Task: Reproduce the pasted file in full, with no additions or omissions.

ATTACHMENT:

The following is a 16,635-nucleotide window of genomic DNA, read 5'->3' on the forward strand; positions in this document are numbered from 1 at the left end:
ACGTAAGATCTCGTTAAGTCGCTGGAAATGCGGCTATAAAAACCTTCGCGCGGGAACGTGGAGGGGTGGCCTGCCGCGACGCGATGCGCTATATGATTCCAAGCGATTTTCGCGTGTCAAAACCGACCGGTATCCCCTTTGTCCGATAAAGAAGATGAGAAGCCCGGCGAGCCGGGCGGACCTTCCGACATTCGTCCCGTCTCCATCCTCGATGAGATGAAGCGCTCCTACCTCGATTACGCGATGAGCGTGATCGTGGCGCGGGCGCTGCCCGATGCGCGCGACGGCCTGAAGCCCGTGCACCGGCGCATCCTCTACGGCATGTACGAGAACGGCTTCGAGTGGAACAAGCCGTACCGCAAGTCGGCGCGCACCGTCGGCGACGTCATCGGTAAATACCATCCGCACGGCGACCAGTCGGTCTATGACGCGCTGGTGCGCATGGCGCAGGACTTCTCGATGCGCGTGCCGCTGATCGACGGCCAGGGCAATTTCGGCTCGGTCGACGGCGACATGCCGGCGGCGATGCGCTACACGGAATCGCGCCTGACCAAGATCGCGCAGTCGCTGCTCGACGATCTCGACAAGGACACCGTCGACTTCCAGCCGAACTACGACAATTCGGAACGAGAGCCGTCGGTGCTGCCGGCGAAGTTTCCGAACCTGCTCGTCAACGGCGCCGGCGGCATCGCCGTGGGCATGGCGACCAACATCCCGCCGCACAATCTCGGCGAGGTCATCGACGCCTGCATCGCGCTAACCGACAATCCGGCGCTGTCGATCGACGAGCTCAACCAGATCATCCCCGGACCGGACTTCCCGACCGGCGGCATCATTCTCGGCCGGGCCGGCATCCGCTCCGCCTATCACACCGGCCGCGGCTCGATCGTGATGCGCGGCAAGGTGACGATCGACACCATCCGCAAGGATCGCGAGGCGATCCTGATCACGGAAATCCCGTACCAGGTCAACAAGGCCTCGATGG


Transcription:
The following is a 16,635-nucleotide window of genomic DNA, read 5'->3' on the forward strand; positions in this document are numbered from 1 at the left end:
ACGTAAGATCTCGTTAAGTCGCTGGAAATGCGGCTATAAAAACCTTCGCGCGGGAACGTGGAGGGGTGGCCTGCCGCGACGCGATGCGCTATATGATTCCAAGCGATTTTCGCGTGTCAAAACCGACCGGTATCCCCTTTGTCCGATAAAGAAGATGAGAAGCCCGGCGAGCCGGGCGGACCTTCCGACATTCGTCCCGTCTCCATCCTCGATGAGATGAAGCGCTCCTACCTCGATTACGCGATGAGCGTGATCGTGGCGCGGGCGCTGCCCGATGCGCGCGACGGCCTGAAGCCCGTGCACCGGCGCATCCTCTACGGCATGTACGAGAACGGCTTCGAGTGGAACAAGCCGTACCGCAAGTCGGCGCGCACCGTCGGCGACGTCATCGGTAAATACCATCCGCACGGCGACCAGTCGGTCTATGACGCGCTGGTGCGCATGGCGCAGGACTTCTCGATGCGCGTGCCGCTGATCGACGGCCAGGGCAATTTCGGCTCGGTCGACGGCGACATGCCGGCGGCGATGCGCTACACGGAATCGCGCCTGACCAAGATCGCGCAGTCGCTGCTCGACGATCTCGACAAGGACACCGTCGACTTCCAGCCGAACTACGACAATTCGGAACGAGAGCCGTCGGTGCTGCCGGCGAAGTTTCCGAACCTGCTCGTCAACGGCGCCGGCGGCATCGCCGTGGGCATGGCGACCAACATCCCGCCGCACAATCTCGGCGAGGTCATCGACGCCTGCATCGCGCTAACCGACAATCCGGCGCTGTCGATCGACGAGCTCAACCAGATCATCCCCGGACCGGACTTCCCGACCGGCGGCATCATTCTCGGCCGGGCCGGCATCCGCTCCGCCTATCACACCGGCCGCGGCTCGATCGTGATGCGCGGCAAGGTGACGATCGACACCATCCGCAAGGATCGCGAGGCGATCCTGATCACGGAAATCCCGTACCAGGTCAACAAGGCCTCGATGG